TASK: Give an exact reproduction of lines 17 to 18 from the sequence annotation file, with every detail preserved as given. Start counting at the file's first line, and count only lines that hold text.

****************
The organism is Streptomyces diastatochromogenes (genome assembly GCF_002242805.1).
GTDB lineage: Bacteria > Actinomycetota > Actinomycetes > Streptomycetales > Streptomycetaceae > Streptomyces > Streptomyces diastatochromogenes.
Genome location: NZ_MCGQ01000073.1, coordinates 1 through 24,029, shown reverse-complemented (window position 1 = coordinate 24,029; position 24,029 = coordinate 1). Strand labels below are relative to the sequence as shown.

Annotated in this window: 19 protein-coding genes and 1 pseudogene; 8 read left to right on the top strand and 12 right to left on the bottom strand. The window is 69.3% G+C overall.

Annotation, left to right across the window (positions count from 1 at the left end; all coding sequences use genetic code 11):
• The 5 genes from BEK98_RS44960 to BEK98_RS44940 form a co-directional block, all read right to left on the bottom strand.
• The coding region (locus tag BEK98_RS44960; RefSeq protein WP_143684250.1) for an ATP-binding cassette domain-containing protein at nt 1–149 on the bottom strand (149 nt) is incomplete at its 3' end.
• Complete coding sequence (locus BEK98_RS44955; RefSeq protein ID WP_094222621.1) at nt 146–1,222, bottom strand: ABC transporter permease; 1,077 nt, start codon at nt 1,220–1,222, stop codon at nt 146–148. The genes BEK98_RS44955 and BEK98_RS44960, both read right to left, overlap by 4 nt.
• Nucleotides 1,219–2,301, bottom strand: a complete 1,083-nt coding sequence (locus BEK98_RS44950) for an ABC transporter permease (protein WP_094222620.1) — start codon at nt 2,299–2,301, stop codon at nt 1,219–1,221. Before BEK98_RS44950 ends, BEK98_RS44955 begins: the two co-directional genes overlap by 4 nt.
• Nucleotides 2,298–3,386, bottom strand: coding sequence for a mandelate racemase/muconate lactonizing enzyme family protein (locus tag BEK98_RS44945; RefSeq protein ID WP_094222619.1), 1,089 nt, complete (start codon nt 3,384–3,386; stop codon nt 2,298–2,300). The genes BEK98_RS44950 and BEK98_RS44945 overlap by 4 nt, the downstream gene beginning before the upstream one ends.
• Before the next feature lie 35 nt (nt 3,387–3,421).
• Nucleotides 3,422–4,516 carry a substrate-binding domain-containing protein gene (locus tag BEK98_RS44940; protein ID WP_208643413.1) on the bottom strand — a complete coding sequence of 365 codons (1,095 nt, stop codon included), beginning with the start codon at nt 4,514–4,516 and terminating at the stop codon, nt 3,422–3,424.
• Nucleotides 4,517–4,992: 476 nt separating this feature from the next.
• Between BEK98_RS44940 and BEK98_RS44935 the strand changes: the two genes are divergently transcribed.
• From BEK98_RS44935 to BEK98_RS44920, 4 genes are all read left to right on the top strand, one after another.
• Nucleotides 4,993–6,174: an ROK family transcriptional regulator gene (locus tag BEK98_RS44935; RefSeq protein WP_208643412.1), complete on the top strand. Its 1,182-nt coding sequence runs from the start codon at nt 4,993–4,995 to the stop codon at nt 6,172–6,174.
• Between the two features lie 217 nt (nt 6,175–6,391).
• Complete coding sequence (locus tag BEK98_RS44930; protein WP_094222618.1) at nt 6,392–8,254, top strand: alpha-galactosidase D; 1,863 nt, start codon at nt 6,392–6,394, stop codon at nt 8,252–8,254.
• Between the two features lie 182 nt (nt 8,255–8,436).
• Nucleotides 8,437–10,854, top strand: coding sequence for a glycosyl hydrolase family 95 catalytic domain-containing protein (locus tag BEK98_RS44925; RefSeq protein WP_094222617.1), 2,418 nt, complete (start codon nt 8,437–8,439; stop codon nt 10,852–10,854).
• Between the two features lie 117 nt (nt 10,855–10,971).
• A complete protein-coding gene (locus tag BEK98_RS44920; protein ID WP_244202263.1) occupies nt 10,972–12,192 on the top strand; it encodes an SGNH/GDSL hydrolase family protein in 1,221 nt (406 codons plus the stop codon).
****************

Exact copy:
• Between the two features lie 217 nt (nt 6,175–6,391).
• Complete coding sequence (locus tag BEK98_RS44930; protein WP_094222618.1) at nt 6,392–8,254, top strand: alpha-galactosidase D; 1,863 nt, start codon at nt 6,392–6,394, stop codon at nt 8,252–8,254.